5. Going through all the small detail parts and checking everything for fit before paint gets applied. My two spare tire locks, another factory supplied part that came with the deluxe option car, were both on my car. It’s made up of a formed steel lower metal bracket and a upper white metal casting that holds the lock mechanism. My white metal housings had a smooth finish but were dark and cloudy looking. I believe the housings might have been painted yet mine didn’t have any paint on them. I took them over to my neighbors and see if they’d polish up. Turns out the white metal, or whatever type of metal it is, polished up like chrome. They’re going to stay just as you see them. i also fit my windshield frame and lower gasket one more time to the cowl. The difference this time is I bolted it all down tight making sure it sat down correctly all along the cowl and new gasket. Alls good so off it came.
  6. Railroad cars with wood frames used tie rods with block standoff’s much like this to support the wood frames on the early wood cars.a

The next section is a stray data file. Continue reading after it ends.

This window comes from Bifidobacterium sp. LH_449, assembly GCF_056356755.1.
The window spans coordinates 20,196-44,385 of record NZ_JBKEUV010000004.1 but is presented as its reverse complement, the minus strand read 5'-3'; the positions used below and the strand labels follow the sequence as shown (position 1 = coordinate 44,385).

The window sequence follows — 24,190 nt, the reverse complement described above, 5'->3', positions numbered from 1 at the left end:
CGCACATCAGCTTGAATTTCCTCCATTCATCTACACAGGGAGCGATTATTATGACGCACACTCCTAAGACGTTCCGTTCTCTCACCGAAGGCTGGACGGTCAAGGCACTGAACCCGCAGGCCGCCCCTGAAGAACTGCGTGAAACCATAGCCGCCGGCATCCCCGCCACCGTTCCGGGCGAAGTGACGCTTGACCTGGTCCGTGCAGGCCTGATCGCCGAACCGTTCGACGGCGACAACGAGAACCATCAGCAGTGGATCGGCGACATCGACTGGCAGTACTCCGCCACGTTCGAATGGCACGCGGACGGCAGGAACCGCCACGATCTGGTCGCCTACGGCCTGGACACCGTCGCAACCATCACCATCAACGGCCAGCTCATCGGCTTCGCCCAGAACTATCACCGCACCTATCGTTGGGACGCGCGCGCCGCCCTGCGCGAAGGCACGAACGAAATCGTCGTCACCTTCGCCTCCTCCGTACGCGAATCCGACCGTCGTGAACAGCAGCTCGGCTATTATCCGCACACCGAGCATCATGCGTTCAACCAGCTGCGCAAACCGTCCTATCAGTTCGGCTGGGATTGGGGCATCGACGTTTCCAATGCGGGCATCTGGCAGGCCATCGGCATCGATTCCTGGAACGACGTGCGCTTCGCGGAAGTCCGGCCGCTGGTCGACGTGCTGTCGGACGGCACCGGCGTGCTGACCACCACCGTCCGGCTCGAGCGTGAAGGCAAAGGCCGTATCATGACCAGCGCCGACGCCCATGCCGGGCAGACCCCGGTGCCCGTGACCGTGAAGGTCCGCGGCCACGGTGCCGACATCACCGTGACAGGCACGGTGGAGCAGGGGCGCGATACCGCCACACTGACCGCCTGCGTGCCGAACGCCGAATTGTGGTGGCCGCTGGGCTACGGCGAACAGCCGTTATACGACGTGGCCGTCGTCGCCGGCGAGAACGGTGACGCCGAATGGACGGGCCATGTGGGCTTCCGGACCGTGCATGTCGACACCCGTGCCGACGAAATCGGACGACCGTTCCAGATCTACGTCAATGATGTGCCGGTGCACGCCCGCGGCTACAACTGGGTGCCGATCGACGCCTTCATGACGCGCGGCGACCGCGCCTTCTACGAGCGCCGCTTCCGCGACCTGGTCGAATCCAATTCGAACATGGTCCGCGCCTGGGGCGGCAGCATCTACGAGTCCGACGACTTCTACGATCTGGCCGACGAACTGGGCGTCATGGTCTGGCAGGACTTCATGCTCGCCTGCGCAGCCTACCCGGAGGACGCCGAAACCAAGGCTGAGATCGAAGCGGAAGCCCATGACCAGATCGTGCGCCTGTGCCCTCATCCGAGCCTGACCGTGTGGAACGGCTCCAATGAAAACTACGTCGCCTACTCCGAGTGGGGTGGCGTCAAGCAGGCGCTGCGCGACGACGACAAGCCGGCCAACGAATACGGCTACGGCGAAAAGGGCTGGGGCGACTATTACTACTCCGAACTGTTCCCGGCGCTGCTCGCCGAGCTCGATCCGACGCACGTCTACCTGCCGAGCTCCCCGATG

7. Just thought I’d mention the efforts of those who post detailed restoration threads in this forum. For many, there are hours and hours of research spent on their project then hours and hours of physical work spent. While many understand those parts of a restoration, I don’t believe many realize unless they’ve done it, is the hours spent documenting their work. Many of us enjoy reading, viewing the pictures, and learning from these people, most don’t realize or fully understand the immense effort put in to make those threads so entertaining and informative. Time is spent by stopping ones work to take step by step pictures, more-time spent by recording measurements, readings, etc., Then, when the physical work is done, most relax by going through their daily pictures, notes, and general mental thoughts to prepare their often daily posts. I personally spend hours and hours in my garage though my wife barely complains of being a “garage widow”. What she does complain about is all the time spent on my computer or iPad. She often says “you’d have more things done on your car if you spent less time on the damn forums!” So thinking of what she said I immediately realized that I’m just a small part of all spending the same amount of time posting their work. My hat goes off to those here like Luv2wrench, Mike Macartney, Ron Haussmann, Matt Hinson, Joe Puleo, Hurrst, Rich Bad, Laughiing Coyote, and all the others. This forum is the most enjoyable on the site because of all you.